Many previous theories have proposed covert movement for both syntactic and interpretational purposes. In cases of overt movement, we often observe pied-piping—additional material dislocated together with the logically attracted material. In joint work with Hadas Kotek, I have investigated the question of whether covert movement also triggers pied-piping. Following previous work on the interpretation of overtly pied-piped constituents (Krifka, 2006; Cable, 2010), we propose the use of focus intervention effects (Beck, 2006) to diagnose the existence and size of covert pied-piping. The results show that covert pied-piping does exist, and that the constituent covertly pied-piped is the largest among those options for overt pied-piping.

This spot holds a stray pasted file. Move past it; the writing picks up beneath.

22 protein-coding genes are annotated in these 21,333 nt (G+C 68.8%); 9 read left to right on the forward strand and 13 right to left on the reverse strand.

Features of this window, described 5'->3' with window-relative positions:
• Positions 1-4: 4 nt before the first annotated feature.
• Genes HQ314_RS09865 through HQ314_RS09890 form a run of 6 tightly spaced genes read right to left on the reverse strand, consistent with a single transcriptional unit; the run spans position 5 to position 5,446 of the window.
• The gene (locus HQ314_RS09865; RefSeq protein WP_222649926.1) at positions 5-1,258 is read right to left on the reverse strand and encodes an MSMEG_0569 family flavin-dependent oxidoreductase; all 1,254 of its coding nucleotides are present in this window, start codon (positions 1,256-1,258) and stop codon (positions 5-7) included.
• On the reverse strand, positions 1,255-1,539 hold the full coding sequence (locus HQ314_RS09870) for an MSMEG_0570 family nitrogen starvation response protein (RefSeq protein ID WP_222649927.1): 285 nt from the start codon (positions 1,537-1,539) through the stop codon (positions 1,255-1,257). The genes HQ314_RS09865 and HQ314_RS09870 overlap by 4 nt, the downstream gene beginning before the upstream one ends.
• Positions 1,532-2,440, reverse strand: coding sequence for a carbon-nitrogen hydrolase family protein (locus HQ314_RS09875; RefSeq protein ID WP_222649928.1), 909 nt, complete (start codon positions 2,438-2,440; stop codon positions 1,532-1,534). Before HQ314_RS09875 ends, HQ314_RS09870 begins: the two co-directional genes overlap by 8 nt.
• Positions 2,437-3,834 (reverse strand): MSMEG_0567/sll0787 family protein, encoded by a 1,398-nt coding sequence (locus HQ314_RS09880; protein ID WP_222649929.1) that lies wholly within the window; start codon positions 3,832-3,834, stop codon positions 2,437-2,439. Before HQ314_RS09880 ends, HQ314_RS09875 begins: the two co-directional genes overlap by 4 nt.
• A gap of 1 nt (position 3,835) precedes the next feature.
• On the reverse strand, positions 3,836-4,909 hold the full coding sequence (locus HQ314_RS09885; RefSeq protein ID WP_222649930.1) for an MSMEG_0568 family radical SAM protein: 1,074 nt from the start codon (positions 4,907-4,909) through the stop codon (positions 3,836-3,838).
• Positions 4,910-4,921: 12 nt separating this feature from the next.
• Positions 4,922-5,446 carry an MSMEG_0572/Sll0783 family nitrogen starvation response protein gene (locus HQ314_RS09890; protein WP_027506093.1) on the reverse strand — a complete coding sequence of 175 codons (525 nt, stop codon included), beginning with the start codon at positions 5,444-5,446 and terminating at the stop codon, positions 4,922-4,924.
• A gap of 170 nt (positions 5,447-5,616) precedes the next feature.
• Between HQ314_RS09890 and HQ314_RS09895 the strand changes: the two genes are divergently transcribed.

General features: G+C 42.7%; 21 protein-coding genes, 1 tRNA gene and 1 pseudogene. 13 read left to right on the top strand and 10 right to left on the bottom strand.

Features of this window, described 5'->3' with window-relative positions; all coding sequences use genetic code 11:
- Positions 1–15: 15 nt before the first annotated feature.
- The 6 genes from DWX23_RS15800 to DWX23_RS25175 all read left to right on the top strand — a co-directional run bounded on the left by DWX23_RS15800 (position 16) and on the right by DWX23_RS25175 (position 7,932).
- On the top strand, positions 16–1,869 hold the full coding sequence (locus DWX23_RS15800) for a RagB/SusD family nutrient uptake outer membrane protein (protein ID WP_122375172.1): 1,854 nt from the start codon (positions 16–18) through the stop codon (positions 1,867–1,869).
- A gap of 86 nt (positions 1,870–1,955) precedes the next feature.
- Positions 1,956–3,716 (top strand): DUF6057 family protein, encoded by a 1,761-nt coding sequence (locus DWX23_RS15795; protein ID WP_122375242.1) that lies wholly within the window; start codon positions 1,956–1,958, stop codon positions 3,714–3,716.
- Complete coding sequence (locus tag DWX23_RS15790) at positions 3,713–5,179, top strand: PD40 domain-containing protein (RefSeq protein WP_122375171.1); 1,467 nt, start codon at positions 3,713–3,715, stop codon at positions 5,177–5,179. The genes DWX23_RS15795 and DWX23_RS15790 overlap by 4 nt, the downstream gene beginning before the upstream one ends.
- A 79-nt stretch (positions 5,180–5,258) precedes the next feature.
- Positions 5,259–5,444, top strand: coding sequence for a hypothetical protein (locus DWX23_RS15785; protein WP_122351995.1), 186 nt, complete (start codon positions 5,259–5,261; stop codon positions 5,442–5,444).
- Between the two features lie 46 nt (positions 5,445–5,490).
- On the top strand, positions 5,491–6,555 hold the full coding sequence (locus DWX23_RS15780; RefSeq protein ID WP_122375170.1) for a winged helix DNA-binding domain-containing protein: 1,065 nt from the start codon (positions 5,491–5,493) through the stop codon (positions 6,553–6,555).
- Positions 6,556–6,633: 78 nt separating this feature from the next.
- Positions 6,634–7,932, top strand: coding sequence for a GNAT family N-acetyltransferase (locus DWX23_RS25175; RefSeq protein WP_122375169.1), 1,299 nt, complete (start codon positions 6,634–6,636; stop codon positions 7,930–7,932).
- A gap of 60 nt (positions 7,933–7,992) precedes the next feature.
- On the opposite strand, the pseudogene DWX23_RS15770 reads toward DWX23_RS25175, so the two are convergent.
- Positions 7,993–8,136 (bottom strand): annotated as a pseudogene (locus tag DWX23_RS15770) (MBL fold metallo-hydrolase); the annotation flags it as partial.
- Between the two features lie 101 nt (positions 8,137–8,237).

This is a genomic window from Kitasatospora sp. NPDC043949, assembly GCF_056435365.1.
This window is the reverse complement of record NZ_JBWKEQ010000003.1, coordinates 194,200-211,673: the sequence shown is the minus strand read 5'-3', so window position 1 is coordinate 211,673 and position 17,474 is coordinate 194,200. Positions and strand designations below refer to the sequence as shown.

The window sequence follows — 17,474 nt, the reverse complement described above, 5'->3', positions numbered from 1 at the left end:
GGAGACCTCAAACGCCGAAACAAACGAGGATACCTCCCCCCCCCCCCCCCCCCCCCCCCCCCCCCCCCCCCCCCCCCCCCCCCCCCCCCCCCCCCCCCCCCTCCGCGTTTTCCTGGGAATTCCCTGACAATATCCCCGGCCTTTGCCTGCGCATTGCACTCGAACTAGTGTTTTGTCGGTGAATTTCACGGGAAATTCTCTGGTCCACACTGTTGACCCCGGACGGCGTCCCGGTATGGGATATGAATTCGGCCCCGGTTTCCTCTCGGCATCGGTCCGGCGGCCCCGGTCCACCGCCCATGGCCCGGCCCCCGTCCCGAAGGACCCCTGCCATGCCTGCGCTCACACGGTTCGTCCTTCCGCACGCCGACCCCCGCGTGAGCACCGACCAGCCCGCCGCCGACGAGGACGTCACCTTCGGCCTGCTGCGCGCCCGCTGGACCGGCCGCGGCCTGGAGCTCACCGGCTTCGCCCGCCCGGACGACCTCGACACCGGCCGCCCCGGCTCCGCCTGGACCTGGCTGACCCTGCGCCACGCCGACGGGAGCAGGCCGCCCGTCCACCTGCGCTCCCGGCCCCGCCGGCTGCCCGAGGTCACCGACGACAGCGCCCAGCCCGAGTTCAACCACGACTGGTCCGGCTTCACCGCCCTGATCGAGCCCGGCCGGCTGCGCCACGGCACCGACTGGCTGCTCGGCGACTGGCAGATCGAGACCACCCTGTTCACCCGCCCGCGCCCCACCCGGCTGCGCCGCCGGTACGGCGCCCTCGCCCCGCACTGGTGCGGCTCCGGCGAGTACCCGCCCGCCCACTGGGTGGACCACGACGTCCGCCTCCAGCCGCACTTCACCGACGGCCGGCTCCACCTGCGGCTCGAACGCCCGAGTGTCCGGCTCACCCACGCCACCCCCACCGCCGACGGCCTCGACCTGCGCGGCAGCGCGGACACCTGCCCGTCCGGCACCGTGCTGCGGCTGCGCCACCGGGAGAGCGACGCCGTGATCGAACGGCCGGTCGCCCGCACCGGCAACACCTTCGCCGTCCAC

Our diagnostic also shows that focused constituents which are pronounced in-situ in English undergo covert focus movement with pied-piping, as proposed previously in Drubig (1994), Krifka (2006), and Wagner (2006), contra Rooth (1985, 1992), as reported in a NELS proceedings paper. In more recent work, we have also developed additional, independent arguments for this approach.

We have also applied our intervention effect diagnostic to study wh-words used as relative pronouns. We show that relative pronouns in English non-restrictive relatives are interpreted in-situ within their pied-piping constituents via focus alternative computation. We show that this supports the view that non-restrictive relatives are proposition-denoting, rather than property-denoting.

Return to all projects